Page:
who enjoyed the good fortune of that she received a standing
seeing a performance of Raisin ovation at curtain call.
while it was at Power Center The performance V a n e s s a
last weekend would agree that Shaw (Ruth Younger) and Alty-
Haxsberry's description is also rone Brown (Travis) gave in the.
applicable to the musical adap- song "Whose Little Angry Man"
tation of her play. will remain in my memory as
What made the PTP sponsored one of the most touching mo-
rbduetion a success was a com- ments I have seen on the Power
bination of competent direction, Center stage. Another great
imaginative choreography, and; moment of the show was the{
good acting and singing. Donald dazzling, paganistic African tri-
MoKayle, who staged and chor- bal dance. It is a tribute to di- -
tographed the show, was able rector McKayle's staging that
to strengthen and highlight the'this aance came off so success-
various emotional and intellec- fully and did not upset the
tual levels on which the play show's balance and unity.
A Ralsii, in the Sun operates, Musically speaking, this pr-
while *at the same time provid- duction did not have many fine;
ing the spectacle intrinsic to l vocalists, with the exception of
American musical theatre. His Gregg Baker (W a It e r Lee,
direction gave the production Younger). This did not, however,r
unity, which made it compelling detract from the show's impact
and exciting. The use of pan- as musical theatre, since the
toniime, and a stark, somewhat production emphasized staging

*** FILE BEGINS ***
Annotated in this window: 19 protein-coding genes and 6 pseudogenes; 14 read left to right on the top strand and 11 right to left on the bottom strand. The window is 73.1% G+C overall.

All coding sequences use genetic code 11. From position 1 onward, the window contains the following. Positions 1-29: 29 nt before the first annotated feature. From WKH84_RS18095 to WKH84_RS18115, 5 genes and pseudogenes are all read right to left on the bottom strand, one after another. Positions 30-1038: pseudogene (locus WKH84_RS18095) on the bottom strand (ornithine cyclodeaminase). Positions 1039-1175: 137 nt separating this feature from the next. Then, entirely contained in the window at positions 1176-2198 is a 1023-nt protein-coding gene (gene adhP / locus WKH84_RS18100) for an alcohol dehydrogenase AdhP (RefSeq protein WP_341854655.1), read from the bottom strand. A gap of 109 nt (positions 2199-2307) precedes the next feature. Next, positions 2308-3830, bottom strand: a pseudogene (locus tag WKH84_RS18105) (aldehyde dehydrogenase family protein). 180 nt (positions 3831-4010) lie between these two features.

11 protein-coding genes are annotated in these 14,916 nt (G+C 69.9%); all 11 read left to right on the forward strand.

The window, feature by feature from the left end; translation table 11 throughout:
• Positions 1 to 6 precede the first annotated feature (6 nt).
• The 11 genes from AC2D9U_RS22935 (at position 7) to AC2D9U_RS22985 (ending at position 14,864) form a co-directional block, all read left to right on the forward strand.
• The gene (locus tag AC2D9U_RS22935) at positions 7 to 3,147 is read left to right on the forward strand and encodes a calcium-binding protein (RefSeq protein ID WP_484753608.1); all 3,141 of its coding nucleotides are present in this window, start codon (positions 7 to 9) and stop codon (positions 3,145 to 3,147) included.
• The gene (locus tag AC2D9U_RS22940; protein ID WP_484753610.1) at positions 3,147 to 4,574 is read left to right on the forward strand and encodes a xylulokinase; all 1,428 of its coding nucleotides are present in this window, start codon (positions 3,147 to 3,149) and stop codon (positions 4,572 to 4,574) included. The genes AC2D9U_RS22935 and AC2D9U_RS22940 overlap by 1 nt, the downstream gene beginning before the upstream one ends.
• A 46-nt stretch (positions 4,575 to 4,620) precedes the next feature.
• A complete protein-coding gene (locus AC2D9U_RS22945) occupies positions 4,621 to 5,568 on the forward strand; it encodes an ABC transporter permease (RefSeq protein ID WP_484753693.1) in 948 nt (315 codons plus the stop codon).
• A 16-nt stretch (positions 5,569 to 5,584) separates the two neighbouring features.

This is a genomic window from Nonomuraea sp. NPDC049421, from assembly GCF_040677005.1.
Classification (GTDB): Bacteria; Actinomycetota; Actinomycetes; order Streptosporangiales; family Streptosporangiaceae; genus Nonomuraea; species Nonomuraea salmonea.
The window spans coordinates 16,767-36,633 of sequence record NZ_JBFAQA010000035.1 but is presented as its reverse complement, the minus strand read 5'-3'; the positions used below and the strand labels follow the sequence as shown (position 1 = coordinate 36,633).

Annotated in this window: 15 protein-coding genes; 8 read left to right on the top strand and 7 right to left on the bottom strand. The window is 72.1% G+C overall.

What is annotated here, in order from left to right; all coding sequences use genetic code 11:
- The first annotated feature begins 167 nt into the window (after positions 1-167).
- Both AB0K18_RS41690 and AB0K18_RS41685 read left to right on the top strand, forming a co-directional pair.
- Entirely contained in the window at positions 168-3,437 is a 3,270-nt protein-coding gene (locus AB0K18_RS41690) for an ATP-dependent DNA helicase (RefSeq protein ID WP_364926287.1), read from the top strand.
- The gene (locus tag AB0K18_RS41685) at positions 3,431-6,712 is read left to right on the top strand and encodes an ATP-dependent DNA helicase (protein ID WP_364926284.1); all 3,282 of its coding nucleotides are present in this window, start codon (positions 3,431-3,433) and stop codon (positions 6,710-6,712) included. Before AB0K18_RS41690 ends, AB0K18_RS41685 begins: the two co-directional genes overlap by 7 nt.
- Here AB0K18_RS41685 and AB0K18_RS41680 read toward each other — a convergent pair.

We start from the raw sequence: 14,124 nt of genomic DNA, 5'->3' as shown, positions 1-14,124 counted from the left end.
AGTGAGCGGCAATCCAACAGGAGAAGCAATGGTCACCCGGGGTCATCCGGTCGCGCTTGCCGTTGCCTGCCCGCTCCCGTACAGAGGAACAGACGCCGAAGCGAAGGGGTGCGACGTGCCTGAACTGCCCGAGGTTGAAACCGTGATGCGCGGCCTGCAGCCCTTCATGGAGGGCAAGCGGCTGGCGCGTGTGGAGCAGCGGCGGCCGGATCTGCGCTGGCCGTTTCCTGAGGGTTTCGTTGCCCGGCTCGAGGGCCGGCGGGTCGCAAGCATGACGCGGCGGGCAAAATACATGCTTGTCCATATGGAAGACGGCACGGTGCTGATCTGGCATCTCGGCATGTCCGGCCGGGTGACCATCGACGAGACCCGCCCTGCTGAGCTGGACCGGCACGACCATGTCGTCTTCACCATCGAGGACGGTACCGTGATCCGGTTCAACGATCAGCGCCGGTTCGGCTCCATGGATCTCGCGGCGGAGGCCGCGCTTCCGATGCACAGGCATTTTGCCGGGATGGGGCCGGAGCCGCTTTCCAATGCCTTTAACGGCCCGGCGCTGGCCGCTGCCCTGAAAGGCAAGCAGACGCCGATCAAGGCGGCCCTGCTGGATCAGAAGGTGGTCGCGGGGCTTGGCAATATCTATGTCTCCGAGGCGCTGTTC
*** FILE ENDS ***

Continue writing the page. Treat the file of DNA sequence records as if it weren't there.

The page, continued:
abstract set contrasted with vi- and characterization rather than
brant costumes, gave the pro- fine singing. Songs were per-
duetion a suggestive quality ! formed with elan -and feeling,
which aided greatly in achieving and the transitions between the
the goal of aesthetic and Intel-' dialogue and the music were
lectual unity. smooth. Also, the style of this
_ _ _ _ _._ _.. _ _ _--- ---

show's music does not require
fantastic, melodic voices. f
THE MUSIC to this show does,
however, require that the vo-
calists be able to support their;
singing with a depth of feeling
and resonanta ptowe r. Gregg
Baker's deep, rich -voice was a
good medium for the expression
of Walter Lee's dreams and
frustration. Baker had a good
understanding of the character's
motivations and, as a result, he
was able to build a believable
characterization through t'ocal
techniques. Even better at build-
ing a characterization out of
vocal techniques was Phillips,
whose power and intensity add-